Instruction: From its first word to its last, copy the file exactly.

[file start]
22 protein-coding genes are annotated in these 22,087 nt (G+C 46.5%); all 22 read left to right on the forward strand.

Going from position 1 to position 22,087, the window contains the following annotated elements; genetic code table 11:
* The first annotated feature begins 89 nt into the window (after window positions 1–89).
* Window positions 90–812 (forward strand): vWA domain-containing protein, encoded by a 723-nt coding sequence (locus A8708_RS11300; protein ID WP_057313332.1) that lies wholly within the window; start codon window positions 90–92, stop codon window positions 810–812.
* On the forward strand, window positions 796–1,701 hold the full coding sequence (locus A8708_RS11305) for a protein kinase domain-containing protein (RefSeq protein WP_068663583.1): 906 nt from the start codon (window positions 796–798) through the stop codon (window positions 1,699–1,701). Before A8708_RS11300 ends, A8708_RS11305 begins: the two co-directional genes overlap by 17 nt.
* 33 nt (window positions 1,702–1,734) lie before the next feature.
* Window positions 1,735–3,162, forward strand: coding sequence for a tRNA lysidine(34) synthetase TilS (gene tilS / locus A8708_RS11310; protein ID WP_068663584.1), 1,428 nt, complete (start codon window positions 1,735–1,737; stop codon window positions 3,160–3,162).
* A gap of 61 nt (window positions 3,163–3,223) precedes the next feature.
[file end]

22 protein-coding genes are annotated in these 22,087 nt (G+C 46.5%); all 22 read left to right on the forward strand.

Going from position 1 to position 22,087, the window contains the following annotated elements; genetic code table 11:
* The first annotated feature begins 89 nt into the window (after window positions 1–89).
* Window positions 90–812 (forward strand): vWA domain-containing protein, encoded by a 723-nt coding sequence (locus A8708_RS11300; protein ID WP_057313332.1) that lies wholly within the window; start codon window positions 90–92, stop codon window positions 810–812.
* On the forward strand, window positions 796–1,701 hold the full coding sequence (locus A8708_RS11305) for a protein kinase domain-containing protein (RefSeq protein WP_068663583.1): 906 nt from the start codon (window positions 796–798) through the stop codon (window positions 1,699–1,701). Before A8708_RS11300 ends, A8708_RS11305 begins: the two co-directional genes overlap by 17 nt.
* 33 nt (window positions 1,702–1,734) lie before the next feature.
* Window positions 1,735–3,162, forward strand: coding sequence for a tRNA lysidine(34) synthetase TilS (gene tilS / locus A8708_RS11310; protein ID WP_068663584.1), 1,428 nt, complete (start codon window positions 1,735–1,737; stop codon window positions 3,160–3,162).
* A gap of 61 nt (window positions 3,163–3,223) precedes the next feature.